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CNTTS Apparatus, Variation Type Z


DaveH
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In the CNTTS Apparatus, the variation type Z is defined as "Singular, this variation unit only has a single Greek witness to what might be a significant reading or only has Latin support." However, in actual usage a search for variation type Z points to textual varients that have many supporting manuscripts. Am I misunderstanding?

 

I would like to use the CNTTS module in Accordance to find all the places where P66, for instance, has a reading that no other manuscript has. Is this possible?

 

- Dave Hagelberg

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  • 2 months later...

Hello Dave, 

Yes, you are misunderstanding. The beginning of each variation unit is marked by the verse reference and the variation number (e.g.: 1:9-5.0). You need to look at the entire variation unit in order to see what is the singular reading. The manuscripts listed at the start of the variation unit are all the manuscripts that contain the base text, not the variation. That singular reading will be on a subsequent line within the same article/variation unit. There may appear to be multiple variations within some of these variation units marked with a Z, but if you look closely at the listed variations, only one of them is “significant”, the others only involve changes in spelling.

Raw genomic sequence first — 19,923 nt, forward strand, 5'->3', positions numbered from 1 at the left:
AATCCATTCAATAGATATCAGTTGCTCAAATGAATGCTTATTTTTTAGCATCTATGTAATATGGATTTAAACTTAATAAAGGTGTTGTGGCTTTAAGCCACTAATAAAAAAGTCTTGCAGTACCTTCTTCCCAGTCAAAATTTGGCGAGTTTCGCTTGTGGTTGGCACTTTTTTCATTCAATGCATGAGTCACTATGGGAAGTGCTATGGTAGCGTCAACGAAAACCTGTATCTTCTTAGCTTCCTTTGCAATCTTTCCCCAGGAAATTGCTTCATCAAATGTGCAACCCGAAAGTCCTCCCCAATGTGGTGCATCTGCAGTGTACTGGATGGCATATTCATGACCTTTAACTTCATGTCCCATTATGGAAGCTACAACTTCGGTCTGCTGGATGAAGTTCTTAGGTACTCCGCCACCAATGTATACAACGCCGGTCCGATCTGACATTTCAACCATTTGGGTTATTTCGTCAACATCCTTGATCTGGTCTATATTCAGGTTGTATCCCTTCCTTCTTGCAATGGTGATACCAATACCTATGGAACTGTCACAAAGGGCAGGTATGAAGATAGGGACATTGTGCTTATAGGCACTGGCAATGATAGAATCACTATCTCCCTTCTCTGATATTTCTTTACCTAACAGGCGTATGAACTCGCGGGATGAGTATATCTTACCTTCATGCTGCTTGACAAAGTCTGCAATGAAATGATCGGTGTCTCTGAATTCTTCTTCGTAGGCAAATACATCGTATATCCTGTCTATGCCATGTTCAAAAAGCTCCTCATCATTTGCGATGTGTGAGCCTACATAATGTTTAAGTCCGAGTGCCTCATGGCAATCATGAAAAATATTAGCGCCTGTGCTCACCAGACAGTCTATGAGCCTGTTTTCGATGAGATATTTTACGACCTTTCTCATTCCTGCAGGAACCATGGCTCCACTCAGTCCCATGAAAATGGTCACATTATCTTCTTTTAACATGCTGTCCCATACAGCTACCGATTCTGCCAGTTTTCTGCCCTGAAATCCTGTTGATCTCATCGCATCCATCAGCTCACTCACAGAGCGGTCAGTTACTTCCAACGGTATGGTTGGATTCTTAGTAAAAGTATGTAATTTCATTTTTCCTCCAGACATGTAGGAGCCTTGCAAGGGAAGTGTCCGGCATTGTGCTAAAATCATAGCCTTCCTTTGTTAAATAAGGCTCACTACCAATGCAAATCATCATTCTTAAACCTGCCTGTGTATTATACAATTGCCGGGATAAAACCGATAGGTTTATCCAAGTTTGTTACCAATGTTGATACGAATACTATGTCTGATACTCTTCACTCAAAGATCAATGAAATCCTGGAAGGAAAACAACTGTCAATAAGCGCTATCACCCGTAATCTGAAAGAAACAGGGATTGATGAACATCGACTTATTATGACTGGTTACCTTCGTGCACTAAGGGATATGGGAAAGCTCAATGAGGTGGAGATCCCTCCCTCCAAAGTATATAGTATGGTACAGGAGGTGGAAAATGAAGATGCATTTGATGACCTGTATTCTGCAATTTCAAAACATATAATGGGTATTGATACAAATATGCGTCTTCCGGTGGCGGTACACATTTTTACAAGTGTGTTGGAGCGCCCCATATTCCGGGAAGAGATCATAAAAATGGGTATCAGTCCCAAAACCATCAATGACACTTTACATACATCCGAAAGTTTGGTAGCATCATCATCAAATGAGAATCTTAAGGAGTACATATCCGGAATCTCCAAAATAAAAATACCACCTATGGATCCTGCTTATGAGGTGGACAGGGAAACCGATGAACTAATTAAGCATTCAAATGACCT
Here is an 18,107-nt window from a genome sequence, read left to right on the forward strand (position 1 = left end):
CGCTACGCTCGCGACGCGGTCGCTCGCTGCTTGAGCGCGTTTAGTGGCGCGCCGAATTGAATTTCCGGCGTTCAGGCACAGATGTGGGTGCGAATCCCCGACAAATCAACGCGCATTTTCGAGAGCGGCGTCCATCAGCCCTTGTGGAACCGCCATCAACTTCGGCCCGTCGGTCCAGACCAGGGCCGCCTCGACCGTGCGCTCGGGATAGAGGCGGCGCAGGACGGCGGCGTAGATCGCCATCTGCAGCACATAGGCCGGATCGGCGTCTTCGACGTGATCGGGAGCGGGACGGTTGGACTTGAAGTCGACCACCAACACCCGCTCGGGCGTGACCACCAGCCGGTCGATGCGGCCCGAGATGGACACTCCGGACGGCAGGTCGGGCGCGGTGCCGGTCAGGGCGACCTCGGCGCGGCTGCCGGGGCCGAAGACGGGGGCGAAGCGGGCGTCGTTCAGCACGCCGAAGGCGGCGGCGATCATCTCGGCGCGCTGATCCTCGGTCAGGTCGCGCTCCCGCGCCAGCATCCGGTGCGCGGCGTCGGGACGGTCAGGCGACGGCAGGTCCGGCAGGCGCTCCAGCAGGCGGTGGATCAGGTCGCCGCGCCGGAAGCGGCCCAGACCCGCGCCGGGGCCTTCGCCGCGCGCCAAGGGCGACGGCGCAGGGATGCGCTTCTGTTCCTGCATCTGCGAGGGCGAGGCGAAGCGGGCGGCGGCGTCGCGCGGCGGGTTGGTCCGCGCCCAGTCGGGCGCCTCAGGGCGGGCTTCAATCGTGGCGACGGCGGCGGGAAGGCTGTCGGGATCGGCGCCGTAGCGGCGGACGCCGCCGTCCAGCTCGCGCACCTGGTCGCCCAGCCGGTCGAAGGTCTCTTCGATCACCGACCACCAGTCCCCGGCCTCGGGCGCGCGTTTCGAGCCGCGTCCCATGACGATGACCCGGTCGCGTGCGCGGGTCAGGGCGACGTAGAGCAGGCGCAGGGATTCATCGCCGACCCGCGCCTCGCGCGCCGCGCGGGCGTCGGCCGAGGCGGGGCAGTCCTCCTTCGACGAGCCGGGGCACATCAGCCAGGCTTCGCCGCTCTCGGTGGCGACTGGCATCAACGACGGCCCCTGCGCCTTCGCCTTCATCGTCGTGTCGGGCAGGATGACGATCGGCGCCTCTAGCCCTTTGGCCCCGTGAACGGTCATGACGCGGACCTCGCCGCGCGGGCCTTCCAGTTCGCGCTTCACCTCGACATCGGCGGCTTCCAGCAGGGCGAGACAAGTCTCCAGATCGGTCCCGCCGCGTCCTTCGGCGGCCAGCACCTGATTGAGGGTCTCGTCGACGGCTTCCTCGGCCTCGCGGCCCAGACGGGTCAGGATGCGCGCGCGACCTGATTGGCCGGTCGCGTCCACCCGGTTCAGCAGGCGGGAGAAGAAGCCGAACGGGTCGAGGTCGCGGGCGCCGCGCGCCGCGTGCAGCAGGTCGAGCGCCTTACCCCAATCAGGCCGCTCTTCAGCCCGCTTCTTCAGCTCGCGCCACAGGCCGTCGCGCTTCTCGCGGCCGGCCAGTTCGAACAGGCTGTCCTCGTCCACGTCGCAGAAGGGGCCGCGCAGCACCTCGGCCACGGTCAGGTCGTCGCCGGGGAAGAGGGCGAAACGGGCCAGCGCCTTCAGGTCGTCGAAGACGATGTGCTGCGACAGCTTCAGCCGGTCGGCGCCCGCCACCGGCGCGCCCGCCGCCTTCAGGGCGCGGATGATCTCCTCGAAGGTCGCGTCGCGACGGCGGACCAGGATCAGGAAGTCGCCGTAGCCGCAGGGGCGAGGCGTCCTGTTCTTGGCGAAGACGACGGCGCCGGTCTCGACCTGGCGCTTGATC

That singular reading will also have its own variation type indicated. Look at the variation codes within each variation unit. The variation code 50-69 indicates a significant change with only a single Greek manuscript witness. Therefore, every variation unit marked with a Z should have one line with a variation code between 50 and 69. When P66 appears on a line with such a variation code, P66 is the only witness to the cited reading. Does this make sense?
 

After thinking about this in order to answer your first question, I found the answer to your second question:

Open a second search field by clicking on the plus button at the far right of the search bar.

Set one search field to “Variation Code”

Set the other search field to “Manuscripts”.

Define the relationship between the two search fields as “AND” (which is the default)

Set the Scope to paragraph (the scope button should look like a block of lines with no indented lines). The scope button is just to the left of the plus button to add search fields.
In the variation code search field enter: 5? <OR> 6?      This should catch all the variation codes between 50 and 69.

In the manuscripts search field enter: P66*        Make sure the “p” is capitalized because that matters for this module and search field. The asterisk is necessary to catch the few instances of “P66c” and “P66c1” and “P66c2”. 

I attach a thumbnail. When you cycle through the hits, you'll have to scroll back a little for each hit to see the entire variation unit because P66 will be near the end of the variation unit. 

 

Does it work for you?

post-33331-0-21379700-1611179044_thumb.png

Edited by Iconoclaste
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